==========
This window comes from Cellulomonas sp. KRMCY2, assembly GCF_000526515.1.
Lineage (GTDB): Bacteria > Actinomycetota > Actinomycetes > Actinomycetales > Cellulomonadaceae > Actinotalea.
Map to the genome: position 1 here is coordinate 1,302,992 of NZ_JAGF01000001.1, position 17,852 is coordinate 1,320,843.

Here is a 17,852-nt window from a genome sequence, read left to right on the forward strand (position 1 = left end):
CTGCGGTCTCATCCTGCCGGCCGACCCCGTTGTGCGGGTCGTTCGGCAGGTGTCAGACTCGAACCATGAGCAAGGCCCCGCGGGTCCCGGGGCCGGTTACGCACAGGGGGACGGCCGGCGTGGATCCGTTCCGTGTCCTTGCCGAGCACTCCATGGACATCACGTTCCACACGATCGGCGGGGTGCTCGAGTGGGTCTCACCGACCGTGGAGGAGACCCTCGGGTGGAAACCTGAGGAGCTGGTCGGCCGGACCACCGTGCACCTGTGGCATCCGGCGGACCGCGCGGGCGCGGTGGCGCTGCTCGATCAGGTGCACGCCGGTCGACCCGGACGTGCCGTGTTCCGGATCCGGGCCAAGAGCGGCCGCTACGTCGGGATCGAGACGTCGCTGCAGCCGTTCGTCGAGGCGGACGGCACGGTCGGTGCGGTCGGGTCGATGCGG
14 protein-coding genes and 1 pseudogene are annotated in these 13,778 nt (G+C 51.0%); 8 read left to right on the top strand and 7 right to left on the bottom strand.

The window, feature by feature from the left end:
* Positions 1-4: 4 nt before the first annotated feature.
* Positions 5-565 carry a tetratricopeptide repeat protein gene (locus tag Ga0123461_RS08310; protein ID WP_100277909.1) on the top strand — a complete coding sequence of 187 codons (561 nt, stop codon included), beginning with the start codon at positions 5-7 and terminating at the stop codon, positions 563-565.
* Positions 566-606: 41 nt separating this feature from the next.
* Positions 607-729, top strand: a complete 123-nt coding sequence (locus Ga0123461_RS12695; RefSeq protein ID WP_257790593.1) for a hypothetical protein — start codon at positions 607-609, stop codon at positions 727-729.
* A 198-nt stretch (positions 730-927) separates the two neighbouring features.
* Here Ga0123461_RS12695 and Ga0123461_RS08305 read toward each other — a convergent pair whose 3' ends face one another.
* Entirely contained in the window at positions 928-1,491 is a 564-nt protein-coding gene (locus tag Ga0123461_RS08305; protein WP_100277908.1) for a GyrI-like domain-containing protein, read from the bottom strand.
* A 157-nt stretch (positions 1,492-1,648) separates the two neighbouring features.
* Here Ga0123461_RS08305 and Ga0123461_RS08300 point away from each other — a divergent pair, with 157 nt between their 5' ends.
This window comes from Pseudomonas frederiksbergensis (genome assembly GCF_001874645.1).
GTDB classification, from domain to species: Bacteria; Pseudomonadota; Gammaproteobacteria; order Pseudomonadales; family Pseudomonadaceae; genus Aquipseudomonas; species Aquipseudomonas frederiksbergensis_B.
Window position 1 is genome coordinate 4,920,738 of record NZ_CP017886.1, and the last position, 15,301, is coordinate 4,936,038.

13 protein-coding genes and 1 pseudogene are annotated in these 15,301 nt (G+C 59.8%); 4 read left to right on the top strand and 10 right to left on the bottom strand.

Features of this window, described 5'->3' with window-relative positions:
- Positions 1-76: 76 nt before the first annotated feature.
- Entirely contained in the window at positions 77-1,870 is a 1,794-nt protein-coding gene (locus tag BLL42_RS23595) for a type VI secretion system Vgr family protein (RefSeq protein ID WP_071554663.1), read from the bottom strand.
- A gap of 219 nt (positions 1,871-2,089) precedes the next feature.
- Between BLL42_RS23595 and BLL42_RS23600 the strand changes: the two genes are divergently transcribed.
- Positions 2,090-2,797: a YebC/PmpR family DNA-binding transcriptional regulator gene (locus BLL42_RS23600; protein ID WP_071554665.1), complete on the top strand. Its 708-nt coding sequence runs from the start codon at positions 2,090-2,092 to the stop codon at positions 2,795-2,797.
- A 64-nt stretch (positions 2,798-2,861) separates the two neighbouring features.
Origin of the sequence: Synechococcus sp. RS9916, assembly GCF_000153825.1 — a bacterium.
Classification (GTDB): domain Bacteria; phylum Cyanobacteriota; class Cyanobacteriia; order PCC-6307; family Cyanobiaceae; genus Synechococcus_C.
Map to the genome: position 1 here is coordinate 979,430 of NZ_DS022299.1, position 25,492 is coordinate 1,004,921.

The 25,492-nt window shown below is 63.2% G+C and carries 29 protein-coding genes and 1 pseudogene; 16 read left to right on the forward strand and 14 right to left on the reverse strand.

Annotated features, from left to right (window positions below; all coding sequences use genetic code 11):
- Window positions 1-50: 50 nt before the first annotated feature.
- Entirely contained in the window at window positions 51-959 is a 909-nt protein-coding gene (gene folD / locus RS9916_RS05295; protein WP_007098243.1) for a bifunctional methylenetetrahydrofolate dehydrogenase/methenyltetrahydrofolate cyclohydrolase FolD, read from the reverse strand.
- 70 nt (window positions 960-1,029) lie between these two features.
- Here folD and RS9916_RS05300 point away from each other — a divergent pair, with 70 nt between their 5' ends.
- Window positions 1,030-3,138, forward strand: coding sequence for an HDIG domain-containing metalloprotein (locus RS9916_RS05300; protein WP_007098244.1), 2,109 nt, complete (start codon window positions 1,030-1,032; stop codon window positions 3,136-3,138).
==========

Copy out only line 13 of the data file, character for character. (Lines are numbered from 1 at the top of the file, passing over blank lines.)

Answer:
* Here Ga0123461_RS12695 and Ga0123461_RS08305 read toward each other — a convergent pair whose 3' ends face one another.